Richer ICCR on expansion mode: Director GeneralJune 4th, 2009 - 2:58 pm ICT by IANS
New Delhi, June 4 (IANS) India wants to highlight the country’s rich cultural diversity by introducing cultural cells across the world on the lines of British Council, the Indian Council for Cultural Relations’ (ICCR) new director general Virender Gupta said.
“We want to establish the presence of Indian culture abroad by opening up cultural cells like the British Council and are also increasing our fellowship programmes in Indian languages. We want more scholars of repute to do three month programmes in India to form greater linkages between the cultural institutions overseas and those in India,” Gupta told IANS.
Culture is high on the priority list of the government and ICCR has been allocated additional funding to meet its obligations, said Gupta.
“If the government wants to increase the standing of India, then there is no better way than that of culture. Multifarious sub-cultures exist within our greater Indian culture and the time is right to invest greater efforts in our soft power projection. Today, the world is more interested in listening to us,” Gupta, a senior foreign service officer, who was earlier posted at the Institute of Defence Studies, said.
Cultural synergy between nations in conflict is a great healer, felt the new director-general of ICCR.
“Culture does not help one find avenues in the immediate sense, it helps resolve conflicts in the long run because dance, music and food have no geographical divides. Cultural diplomacy creates goodwill - it does not just peddle for influence. It carries the message that we want to share and apply to the sub-continent, where almost every nation, barring India, is in turmoil. In fact, South Asia plays an important part in our future bilateral (culture) initiatives,” said Gupta.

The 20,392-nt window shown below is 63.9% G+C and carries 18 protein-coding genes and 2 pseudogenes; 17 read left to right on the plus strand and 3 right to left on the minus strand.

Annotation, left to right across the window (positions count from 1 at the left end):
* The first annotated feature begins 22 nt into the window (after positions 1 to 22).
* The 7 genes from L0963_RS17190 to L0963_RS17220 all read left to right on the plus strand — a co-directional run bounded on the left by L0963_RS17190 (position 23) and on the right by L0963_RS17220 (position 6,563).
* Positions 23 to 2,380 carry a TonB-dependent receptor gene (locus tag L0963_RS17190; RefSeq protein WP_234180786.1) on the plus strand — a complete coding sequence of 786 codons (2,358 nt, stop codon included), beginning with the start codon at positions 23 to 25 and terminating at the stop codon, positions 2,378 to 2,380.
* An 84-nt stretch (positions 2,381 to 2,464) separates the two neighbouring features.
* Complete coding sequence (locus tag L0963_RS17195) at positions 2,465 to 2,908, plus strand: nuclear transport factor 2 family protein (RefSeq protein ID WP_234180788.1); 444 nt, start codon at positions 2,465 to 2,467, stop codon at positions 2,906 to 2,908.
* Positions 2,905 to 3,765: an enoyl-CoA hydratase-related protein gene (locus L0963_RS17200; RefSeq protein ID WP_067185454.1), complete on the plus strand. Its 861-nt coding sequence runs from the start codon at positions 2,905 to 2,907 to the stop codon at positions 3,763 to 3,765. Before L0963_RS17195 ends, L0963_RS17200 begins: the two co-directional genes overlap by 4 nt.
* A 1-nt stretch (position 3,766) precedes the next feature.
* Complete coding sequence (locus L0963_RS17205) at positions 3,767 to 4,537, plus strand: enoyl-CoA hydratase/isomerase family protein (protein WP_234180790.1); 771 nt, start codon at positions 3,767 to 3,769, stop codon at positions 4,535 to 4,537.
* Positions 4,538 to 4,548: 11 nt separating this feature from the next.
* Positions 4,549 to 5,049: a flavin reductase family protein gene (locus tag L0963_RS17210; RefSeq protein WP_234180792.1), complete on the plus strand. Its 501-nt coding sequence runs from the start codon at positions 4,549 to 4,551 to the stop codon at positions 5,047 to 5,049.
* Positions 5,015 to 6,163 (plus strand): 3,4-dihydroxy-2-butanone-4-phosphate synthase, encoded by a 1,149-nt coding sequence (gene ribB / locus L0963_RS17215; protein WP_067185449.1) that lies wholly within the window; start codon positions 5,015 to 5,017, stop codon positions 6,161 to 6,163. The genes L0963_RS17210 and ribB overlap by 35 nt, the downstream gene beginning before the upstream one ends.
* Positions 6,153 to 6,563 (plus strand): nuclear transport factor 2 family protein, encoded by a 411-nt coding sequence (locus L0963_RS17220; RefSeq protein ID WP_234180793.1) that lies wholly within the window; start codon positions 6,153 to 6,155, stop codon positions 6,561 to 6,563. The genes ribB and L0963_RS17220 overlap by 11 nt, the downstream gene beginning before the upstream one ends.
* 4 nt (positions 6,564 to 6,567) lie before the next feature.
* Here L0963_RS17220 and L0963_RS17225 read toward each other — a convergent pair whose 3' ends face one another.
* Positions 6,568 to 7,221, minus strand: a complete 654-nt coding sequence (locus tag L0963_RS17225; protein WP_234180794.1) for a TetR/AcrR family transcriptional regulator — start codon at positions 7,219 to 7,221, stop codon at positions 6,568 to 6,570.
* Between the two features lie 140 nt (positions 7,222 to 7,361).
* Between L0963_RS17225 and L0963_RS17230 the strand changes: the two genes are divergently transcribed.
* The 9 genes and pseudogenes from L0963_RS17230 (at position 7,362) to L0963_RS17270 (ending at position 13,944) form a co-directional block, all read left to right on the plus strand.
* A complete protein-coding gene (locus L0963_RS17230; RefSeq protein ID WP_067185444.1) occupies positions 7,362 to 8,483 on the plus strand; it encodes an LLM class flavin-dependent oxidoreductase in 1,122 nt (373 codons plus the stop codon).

India, he said, would see more of cultural diplomacy and linkages in the years to come. What has sustained India down the decades is its culture, he said.
The operational head of ICCR is currently coordinating the Year of India in Russia.
The greater cultural diplomacy, said Gupta, fits well in the overall political relationship between India and other countries.
“We are positioned today at a critical time in India when there is greater awareness about overseas culture, courtesy the information revolution. People want to sample overseas culture first hand,” he said.
The ICCR, said Gupta, was planning several festivals in the next two years.
“We will co-host a festival with China next year and another with US and Canada in 2011. The concept of festivals - which is a holistic presentation of Indian culture spread over an entire calendar year - is rather new. It covers a wide range of activities and is more contemporary in look. What young and contemporary India does is of interest abroad,” Gupta said.
Earlier, the thrust was to create a facility - a culture hub. “During (former prime minister) Rajiv Gandhi’s reign, the style of presenting India was different. But since India is doing well economically, people, who earlier dismissed India, are curious about what is going on in the country. The whole thing whether India is going to survive as a democracy is off the global radar - and has been replaced by genuine admiration for the country,” he said.
Gupta said ICCR does the bilateral festivals differently.
“We split the funding between the sending and the receiving nations. We paid for the passage of the Indian cultural contingent to Russia and the rest will be funded by the receiving nation. Last year, Russia sent the artistes and we paid for their performances and stay in India.”
The ongoing Year of India in Russia is a reciprocal diplomatic gesture by India in response to the Year of Russia in India in 2008, Gupta said.
The festival boasts of some of the biggest names from the genres of Indian performing and visual arts, films and crafts. “It also includes presentation by trade and tourism delegations from India and food festivals,” he said.